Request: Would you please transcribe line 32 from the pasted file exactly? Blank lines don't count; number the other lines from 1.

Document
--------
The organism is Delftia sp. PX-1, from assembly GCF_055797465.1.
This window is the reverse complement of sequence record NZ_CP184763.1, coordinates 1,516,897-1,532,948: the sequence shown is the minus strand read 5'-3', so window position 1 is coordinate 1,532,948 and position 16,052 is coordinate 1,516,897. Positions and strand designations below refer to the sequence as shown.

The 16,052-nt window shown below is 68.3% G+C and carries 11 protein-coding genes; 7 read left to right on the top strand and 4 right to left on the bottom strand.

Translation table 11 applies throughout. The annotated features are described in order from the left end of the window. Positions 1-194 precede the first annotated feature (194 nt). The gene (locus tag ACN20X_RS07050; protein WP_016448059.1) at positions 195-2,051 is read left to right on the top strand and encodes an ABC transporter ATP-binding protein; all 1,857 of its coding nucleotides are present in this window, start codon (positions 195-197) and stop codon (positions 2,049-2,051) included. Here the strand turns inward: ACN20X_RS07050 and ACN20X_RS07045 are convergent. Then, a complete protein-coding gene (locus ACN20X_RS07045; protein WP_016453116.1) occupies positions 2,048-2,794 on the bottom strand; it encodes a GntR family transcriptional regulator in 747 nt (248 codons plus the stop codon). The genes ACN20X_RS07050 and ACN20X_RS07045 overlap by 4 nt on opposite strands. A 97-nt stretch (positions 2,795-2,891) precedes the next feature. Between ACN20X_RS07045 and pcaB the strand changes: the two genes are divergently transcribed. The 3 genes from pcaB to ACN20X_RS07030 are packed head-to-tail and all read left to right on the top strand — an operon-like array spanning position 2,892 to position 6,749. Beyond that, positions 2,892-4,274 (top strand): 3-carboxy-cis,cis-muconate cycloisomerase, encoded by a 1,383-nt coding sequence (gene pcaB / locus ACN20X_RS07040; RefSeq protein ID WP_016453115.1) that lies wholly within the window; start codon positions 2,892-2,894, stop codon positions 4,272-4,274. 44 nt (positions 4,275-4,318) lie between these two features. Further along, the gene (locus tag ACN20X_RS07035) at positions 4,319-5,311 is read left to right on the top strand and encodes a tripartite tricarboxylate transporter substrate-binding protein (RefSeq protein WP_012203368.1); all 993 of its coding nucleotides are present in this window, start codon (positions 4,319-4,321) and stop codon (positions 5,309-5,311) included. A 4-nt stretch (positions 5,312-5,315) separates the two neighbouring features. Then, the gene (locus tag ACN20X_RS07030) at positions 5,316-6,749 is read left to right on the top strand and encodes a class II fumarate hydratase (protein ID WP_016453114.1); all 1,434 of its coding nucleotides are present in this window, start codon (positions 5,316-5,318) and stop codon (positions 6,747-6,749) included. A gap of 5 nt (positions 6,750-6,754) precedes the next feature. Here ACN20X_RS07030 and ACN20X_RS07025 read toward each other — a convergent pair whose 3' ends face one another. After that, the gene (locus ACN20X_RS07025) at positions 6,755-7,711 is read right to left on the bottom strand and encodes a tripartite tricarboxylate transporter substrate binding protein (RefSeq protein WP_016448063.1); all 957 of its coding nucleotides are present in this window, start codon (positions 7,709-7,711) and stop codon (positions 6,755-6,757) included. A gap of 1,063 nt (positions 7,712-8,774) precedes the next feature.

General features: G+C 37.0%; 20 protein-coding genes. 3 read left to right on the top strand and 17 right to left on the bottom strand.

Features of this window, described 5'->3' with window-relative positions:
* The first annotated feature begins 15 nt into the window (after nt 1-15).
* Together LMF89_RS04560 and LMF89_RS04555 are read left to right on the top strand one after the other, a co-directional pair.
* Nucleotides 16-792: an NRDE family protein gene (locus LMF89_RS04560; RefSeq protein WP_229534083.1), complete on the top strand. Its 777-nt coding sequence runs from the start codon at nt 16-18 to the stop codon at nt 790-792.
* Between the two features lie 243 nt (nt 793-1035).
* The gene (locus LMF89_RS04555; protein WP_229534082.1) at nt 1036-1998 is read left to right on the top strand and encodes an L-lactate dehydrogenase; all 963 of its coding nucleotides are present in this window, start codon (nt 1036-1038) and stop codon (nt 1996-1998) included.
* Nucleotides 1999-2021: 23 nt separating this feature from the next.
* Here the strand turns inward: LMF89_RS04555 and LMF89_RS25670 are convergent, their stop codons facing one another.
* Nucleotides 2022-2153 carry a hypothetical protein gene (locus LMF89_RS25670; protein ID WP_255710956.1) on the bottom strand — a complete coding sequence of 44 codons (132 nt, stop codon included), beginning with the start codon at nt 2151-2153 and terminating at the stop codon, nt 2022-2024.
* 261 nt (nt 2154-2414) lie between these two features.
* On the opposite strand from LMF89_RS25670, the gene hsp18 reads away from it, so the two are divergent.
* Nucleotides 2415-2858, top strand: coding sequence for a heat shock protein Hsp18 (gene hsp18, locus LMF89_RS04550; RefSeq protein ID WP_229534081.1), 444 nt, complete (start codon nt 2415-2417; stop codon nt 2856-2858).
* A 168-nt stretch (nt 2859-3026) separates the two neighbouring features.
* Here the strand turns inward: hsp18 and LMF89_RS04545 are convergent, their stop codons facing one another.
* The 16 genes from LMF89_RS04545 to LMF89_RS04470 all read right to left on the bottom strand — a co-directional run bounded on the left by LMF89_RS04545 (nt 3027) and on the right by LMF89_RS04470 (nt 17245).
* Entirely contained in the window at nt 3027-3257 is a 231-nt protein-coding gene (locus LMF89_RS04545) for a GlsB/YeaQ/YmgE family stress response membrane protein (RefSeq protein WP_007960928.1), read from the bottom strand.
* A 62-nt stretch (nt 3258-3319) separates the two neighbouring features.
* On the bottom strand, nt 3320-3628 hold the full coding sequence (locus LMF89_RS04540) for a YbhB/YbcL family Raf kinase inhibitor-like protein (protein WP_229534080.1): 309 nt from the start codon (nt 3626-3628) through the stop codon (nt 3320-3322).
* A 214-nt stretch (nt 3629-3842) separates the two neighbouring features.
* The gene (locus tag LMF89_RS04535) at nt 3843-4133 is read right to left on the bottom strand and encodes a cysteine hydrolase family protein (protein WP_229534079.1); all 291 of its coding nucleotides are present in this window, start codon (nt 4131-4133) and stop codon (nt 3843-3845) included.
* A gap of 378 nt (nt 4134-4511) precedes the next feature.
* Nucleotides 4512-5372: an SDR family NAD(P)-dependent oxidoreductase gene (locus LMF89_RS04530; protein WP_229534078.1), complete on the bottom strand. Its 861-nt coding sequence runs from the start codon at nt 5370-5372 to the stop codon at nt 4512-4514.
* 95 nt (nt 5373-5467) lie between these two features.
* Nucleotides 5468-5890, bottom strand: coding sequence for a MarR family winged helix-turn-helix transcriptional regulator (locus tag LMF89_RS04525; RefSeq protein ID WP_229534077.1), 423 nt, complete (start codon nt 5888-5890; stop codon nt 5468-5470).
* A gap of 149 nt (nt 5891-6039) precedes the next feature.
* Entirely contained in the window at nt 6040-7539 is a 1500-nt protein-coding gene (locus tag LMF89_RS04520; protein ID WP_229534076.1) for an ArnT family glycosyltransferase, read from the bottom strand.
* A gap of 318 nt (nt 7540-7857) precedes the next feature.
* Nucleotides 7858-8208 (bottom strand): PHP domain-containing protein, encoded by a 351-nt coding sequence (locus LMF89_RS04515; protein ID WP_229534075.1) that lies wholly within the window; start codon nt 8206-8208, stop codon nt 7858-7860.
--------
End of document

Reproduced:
* A gap of 318 nt (nt 7540-7857) precedes the next feature.